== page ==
Voting has begun in Chad, as authoritarian ruler Idriss Deby seeks to extend his 26-year rule. The elections are deemed crucial for the stability of the country, backed by the West in a war against Islamists.
Chad is holding its presidential elections on Sunday amid street protests by opposition groups and an increasing threat of Islamist violence.
There are 13 candidates running against President Idriss Deby (picture above), who is regarded as an important ally by the West in its efforts to defeat the Nigerian Islamist group, Boko Haram.
The 63-year-old Deby is expected to win a fifth term in office, but is facing unprecedented dissent against his rule. His government is cracking down on opposition activists and has banned protest marches throughout the country.
On Thursday, police fired live rounds and tear gas at hundreds of people protesting agsinst proposed jail terms for five anti-government leaders.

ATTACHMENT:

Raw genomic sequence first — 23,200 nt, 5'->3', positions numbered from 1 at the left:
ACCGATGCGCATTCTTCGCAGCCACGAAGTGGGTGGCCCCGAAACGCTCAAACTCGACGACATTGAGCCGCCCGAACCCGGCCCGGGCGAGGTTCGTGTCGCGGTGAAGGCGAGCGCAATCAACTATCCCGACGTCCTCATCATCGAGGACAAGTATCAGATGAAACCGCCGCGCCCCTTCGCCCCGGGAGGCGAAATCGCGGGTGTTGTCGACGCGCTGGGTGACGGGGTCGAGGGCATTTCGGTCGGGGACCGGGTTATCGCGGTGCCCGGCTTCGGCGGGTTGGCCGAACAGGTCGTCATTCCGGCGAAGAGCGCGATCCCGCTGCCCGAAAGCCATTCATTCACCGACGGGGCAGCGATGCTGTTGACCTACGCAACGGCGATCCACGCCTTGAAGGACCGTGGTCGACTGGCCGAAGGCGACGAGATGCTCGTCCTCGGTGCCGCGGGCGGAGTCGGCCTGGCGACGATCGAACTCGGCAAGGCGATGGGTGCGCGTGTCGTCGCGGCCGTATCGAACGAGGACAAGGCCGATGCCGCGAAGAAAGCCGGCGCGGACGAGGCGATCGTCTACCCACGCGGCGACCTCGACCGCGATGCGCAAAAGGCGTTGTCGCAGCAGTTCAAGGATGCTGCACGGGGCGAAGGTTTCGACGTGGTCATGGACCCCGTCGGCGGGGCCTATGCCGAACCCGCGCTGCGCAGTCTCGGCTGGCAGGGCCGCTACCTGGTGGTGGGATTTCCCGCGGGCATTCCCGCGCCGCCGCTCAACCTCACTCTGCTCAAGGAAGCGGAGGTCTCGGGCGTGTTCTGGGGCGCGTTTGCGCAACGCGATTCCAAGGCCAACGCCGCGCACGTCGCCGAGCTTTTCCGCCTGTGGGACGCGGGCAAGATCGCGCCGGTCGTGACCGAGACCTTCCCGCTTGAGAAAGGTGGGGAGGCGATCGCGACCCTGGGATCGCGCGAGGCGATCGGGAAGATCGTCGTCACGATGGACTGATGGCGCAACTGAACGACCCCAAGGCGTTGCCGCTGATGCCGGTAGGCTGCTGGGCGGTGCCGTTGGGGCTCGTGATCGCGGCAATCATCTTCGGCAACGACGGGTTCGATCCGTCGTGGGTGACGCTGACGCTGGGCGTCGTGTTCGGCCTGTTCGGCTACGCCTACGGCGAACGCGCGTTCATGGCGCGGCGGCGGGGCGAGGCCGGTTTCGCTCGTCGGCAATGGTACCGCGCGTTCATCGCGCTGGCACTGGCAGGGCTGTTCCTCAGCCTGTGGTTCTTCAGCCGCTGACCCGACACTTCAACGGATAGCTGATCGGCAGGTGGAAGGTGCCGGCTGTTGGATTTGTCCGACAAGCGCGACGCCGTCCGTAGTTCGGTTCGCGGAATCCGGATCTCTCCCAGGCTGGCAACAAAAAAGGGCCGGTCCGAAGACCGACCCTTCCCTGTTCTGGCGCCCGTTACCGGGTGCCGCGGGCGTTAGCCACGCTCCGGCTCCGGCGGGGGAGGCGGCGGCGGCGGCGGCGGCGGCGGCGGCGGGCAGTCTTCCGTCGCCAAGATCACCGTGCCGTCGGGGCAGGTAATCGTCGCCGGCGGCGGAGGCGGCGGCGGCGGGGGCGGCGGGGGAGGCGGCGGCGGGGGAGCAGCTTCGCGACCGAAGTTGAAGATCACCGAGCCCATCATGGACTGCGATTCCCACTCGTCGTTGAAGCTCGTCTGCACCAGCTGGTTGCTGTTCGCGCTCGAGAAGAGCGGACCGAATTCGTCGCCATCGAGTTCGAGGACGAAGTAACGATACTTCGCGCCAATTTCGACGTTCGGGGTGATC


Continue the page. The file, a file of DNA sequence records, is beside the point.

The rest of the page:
"They can shoot and kill at any time," said Goukouni Maina, the deputy leader of a trade union alliance.
Observers say that Deby is using the international support against Islamic terrorism to silence domestic opposition to his rule.
Deby, who received military training in France, has clung to power ever since a military coup in 1990, despite several attempts to unseat him.
Despite his claims of Chad's "emergence," half of the African country's 13 million people still live below the poverty line, and seven out of 10 people cannot read or write.
The country has one of the most capable militaries in the region and has played a central role in the battle against al Qaeda affiliates.
shs/tj (AFP, Reuters)